Gramercy Park (St. Martin’s Griffin, New York, 2002, 357 pages, by Paula Cohen)
This first time novel is a Cinderella story set in New York’s Gramercy Park, which is located on the lower side of Manhattan Island, but north of Greenwich Village. It is the 1890s. Carriages are horse drawn and the old rich live in huge mansions, some overlooking the East River.
The story begins with the death of Henry Ogden Slade, a wealthy financier, who is survived by Clara Alder, his ward. Clara believes she will be well taken care of in Henry’s will but is shocked to learn that he left here destitute. As a result Clara remains in the house where she lived for so many years with Henry. Then one day a famous opera singer, Mario, from Italy arrives on a concert tour and considers buying the house. This sets off a chain of events involving Mario, Clara, Henry’s lawyer and host of others that leads the reader through a complex detective story about Clara’s past, murder, love and well… more.
This is a terrific read for those willing to let yourself be taken away to another time and place. Paula does an excellent job of describing the attitudes of the people who make up New York at the end of the 19th century. Attitudes, appearances, right and wrong figure prominently in this story. I especially like Paula’s use of period dialogue, which helps keep the reader focused on the time, place and the motivations of the characters. Everyone speaks formally, but the dialogue is not hard to follow.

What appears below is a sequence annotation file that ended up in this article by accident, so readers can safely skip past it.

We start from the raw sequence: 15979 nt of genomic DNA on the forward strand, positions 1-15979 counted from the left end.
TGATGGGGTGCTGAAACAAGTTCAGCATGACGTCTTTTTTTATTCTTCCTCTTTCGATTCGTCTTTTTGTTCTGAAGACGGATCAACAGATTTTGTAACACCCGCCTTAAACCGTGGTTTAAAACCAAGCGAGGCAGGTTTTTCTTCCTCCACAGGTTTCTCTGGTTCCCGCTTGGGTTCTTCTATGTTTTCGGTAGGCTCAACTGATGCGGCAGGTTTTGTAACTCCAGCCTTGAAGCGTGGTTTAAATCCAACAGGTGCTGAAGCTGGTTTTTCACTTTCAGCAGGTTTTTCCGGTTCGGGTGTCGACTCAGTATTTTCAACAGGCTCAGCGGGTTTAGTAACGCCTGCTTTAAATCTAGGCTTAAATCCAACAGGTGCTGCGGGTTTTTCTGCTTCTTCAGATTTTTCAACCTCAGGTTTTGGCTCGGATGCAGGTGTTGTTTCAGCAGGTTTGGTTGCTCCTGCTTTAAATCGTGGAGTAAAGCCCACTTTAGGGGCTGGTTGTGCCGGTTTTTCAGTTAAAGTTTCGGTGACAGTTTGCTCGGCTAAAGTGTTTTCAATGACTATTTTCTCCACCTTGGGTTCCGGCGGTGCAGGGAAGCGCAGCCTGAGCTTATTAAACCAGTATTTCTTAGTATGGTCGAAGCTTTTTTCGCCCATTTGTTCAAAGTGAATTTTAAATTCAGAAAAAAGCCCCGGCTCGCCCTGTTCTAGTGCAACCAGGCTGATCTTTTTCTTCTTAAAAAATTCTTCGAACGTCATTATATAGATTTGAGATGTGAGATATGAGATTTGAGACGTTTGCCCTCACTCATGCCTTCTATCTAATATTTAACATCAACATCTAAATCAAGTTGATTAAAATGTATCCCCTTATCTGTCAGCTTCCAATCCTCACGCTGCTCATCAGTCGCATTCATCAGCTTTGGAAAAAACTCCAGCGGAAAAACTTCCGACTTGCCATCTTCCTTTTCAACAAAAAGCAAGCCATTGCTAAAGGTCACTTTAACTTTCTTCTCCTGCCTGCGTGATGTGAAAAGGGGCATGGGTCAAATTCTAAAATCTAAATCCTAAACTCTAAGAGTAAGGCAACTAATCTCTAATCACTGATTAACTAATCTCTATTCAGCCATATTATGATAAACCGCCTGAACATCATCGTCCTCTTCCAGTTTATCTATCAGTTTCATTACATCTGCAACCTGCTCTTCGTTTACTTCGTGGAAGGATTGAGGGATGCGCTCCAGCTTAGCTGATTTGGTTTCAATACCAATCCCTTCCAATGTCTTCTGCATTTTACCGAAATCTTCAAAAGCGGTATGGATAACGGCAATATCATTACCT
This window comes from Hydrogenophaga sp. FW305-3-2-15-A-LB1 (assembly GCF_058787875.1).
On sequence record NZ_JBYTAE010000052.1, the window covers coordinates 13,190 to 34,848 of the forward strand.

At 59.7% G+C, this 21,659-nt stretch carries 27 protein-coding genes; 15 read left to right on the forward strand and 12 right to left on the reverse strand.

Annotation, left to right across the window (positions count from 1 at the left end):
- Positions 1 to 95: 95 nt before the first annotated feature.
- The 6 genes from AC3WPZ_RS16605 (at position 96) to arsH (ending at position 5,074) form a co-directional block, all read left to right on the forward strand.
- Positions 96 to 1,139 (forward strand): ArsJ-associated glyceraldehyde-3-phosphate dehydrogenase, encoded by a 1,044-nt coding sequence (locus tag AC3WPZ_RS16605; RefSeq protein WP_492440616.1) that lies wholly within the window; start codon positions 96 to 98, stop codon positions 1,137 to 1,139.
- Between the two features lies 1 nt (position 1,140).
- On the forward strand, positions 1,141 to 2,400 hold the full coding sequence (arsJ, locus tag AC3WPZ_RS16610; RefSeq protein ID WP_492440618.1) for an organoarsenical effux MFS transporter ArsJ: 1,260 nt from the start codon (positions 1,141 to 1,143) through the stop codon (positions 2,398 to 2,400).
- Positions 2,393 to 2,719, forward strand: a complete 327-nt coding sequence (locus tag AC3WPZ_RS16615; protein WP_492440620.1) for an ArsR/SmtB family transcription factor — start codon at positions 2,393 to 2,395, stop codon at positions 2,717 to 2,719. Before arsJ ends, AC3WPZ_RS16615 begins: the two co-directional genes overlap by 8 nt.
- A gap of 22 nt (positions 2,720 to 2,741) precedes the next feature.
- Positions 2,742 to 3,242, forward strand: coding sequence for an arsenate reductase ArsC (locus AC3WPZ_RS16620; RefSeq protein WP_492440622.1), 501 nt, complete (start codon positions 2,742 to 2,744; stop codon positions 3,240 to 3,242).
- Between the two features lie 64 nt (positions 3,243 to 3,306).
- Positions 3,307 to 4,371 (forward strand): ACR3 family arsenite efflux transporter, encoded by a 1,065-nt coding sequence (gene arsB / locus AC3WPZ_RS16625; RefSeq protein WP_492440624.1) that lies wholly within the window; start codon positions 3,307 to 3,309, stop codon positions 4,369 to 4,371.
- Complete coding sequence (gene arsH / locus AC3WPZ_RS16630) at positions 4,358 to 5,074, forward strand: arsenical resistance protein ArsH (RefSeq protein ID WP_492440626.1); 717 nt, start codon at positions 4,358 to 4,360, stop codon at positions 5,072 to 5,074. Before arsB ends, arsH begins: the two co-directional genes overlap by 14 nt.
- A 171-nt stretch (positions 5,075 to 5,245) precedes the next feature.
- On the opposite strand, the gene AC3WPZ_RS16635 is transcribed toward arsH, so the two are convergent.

The author is a Victorian Era and opera aficionado who lives in New York. Fortunately she does not go overboard explaining opera, but some readers may be puzzled by her use of Italian phrases. Nonetheless they do not detract from the novel and indeed add a bit of spice to Mario, the prince.
This is one of those books where you want to sit on the sofa with a fire going and just relax and let you mind escape for a while. The book is divided into three sections named after the three main characters. It is further subdivided into chapters. The book’s length is about right length with no character’s story left hanging. I highly recommend this book for a peek at what life must have been like back then and because it is a good old fashioned story told well.